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Library of Congress – Federal Research Division

Country Profile: Kazakhstan, December 2006

Ethnic Groups: According to the 1999 census, 53.4 percent of inhabitants were Kazakh, 30 percent Russian, 3.7 percent Ukrainian, 2.5 percent Uzbek, 2.4 percent German, and 1.4 percent Uyghur. In 1991 the Kazakh and Russian populations were approximately equal. Between 1989 and 1999, 1.5 million Russians and 500,000 Germans (more than half the German population) left Kazakhstan, causing concern over the loss of technical expertise provided by those groups. These movements have continued in the early 2000s. The Kazakh population is predominantly rural and concentrated in the southern provinces, while the German and Russian populations are mainly urban and concentrated in the northern provinces.

Languages: Kazakh and Russian are official languages for commercial purposes. Kazakh, spoken by 64.4 percent of the population, is the official “state” language, and Russian, spoken by 95 percent of the population, is designated as the “language of interethnic communication.” In 2006 President Nazarbayev proposed that Kazakhstan switch from the Cyrillic to the Latin alphabet.

Religion: Some 47 percent of Kazakhs are Muslim, primarily Sunni Muslims; 44 percent are Russian Orthodox, and 2 percent are Protestant. Because the Muslims of Kazakhstan developed their religion in isolation from the rest of the Islamic world, there are significant differences from conventional Sunni and Shia practices. For example, the teachings of the Quran are much less central to the Kazakh version of Islam than in other parts of the Muslim world.

Education and Literacy: Education is mandatory between ages seven and 15. Primary school is a four-year period, followed by five years of mandatory secondary school. Two years of specialized secondary school are optional. Beginning in the early 1990s, the primary language of instruction shifted from Russian to Kazakh, although in 2005 many institutions still were instructing in Russian. The public education system has declined since the Soviet era, in part because of insufficient funding and in part because the emigration of Russian and German scientific experts has depleted the teaching corps in the technical fields. From 1999 through 2005, government spending on education declined as a percentage of gross domestic product; it accounted for 3.5 percent of the budget in 2005. Between 2001 and 2005, enrollment in the primary grades decreased. Programs to restructure the Soviet-era education system have not been completed. Between 1996 and 2004, the number of private education institutions nearly quadrupled; private schools increasingly are preferred by those who can afford them because of deterioration in the public system. In 2005 some 181 institutions of higher learning were in operation, attended by 747,100 students. Enrollment in higher education increased rapidly in the early 2000s; some 440,700 students were enrolled in 2001. According to the 1999 census, Kazakhstan’s literacy rate was 97.5 percent.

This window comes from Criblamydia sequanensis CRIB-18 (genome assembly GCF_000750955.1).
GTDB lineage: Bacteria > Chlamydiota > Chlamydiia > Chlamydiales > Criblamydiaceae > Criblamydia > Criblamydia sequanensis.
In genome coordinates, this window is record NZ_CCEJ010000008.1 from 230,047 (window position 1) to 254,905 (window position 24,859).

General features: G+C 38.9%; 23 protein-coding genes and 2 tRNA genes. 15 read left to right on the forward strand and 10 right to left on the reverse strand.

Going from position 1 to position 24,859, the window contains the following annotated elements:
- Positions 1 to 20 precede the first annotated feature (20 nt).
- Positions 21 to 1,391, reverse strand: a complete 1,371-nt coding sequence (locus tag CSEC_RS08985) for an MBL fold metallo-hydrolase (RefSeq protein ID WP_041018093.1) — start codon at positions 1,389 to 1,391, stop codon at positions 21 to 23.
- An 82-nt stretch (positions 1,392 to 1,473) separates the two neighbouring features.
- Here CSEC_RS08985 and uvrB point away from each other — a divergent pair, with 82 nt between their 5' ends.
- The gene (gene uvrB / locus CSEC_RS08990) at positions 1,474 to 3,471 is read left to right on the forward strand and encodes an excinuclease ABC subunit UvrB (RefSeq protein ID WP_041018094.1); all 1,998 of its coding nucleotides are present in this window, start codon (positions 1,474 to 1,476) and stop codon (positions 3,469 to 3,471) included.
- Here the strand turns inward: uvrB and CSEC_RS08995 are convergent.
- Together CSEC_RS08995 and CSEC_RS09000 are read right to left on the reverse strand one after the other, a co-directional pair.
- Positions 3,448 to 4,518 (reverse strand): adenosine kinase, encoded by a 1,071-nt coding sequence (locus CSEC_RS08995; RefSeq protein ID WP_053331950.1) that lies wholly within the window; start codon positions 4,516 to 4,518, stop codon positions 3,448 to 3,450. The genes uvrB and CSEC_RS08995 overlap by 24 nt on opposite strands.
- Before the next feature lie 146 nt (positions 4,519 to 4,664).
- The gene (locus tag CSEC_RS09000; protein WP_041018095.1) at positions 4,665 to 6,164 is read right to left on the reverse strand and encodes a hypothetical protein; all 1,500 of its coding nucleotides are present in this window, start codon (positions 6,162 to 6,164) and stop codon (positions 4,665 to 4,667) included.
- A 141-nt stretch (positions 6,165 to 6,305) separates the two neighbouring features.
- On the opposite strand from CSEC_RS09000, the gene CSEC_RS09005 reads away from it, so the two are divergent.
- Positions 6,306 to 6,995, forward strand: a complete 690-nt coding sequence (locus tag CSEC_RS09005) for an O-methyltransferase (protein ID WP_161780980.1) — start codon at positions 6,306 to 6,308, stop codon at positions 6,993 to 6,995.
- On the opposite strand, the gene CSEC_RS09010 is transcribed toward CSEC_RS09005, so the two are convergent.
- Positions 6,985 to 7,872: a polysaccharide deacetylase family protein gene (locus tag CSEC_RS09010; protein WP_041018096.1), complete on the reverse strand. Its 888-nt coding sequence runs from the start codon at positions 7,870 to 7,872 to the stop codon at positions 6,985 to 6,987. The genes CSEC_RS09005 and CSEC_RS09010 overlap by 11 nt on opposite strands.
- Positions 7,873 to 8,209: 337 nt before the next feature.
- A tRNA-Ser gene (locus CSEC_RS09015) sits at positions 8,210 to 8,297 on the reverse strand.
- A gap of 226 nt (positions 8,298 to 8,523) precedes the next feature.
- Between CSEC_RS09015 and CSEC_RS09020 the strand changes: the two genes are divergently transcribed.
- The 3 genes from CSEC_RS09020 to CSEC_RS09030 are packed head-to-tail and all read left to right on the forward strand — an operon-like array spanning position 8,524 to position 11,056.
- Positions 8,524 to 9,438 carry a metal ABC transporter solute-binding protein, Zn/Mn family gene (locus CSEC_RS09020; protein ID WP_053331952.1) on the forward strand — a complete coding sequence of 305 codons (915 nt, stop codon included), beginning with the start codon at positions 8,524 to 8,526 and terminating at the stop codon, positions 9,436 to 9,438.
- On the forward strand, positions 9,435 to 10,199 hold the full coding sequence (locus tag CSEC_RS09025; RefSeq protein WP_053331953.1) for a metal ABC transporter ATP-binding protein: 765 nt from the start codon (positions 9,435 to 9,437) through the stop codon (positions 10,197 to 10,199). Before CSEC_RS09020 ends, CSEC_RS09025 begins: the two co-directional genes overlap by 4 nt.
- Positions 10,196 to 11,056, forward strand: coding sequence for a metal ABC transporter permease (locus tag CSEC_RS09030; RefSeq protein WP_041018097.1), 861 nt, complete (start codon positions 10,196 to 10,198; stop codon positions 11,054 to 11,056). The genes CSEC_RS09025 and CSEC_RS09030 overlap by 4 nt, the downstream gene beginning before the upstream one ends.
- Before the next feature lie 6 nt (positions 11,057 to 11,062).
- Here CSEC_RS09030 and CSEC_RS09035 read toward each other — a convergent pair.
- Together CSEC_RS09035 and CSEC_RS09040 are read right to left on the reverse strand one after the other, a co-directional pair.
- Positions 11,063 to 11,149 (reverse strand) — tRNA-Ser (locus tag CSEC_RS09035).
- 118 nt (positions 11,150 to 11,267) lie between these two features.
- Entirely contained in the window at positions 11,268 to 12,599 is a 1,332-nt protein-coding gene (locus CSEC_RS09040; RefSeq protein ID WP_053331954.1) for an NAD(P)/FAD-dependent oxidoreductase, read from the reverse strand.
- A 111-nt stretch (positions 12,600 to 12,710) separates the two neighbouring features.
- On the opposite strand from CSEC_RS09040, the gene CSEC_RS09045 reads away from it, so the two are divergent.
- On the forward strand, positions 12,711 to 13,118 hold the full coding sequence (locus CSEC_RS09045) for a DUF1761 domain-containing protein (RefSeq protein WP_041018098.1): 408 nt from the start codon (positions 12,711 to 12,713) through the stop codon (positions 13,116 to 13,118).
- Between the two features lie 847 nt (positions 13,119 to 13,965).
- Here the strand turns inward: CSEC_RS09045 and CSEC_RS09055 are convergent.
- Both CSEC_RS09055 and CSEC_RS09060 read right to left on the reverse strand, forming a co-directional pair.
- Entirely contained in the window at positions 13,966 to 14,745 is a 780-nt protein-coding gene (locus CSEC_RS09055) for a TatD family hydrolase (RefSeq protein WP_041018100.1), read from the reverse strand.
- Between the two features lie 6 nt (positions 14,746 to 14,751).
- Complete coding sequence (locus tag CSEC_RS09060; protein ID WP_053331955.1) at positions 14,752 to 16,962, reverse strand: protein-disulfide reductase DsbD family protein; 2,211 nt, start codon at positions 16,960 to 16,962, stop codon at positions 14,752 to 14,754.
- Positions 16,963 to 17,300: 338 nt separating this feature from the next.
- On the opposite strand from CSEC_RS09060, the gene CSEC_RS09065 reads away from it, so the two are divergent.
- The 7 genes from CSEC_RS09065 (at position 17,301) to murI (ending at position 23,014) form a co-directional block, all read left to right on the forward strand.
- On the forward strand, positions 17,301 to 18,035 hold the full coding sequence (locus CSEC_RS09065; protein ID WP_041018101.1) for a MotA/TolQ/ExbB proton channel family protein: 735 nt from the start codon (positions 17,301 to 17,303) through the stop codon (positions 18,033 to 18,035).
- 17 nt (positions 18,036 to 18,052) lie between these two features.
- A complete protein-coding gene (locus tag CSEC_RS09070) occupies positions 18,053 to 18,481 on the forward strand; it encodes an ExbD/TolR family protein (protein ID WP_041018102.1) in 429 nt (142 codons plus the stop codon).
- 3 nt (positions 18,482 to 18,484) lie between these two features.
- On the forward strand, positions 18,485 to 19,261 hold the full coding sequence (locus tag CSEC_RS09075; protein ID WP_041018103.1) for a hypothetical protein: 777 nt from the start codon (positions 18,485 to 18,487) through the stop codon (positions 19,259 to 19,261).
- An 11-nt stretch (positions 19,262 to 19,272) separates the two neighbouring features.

Health: In principle, health care is free. However, bribes often are necessary to obtain needed care. The quality of health care, which remained entirely under state control in 2006, has declined in the post-Soviet era because of insufficient funding and the loss of technical experts through emigration. Between 1989 and 2001, the ratio of doctors per 10,000 inhabitants fell by 15 percent, to 34.6, and the ratio of hospital beds per 10,000 inhabitants fell by 46 percent, to 74. By 2005 those indicators had recovered somewhat, to 55 and 77, respectively. Since 1991, health care has consistently lacked adequate government funding; in 2005 only 2.5 percent of gross domestic product went for that purpose. A government health reform program aims to increase


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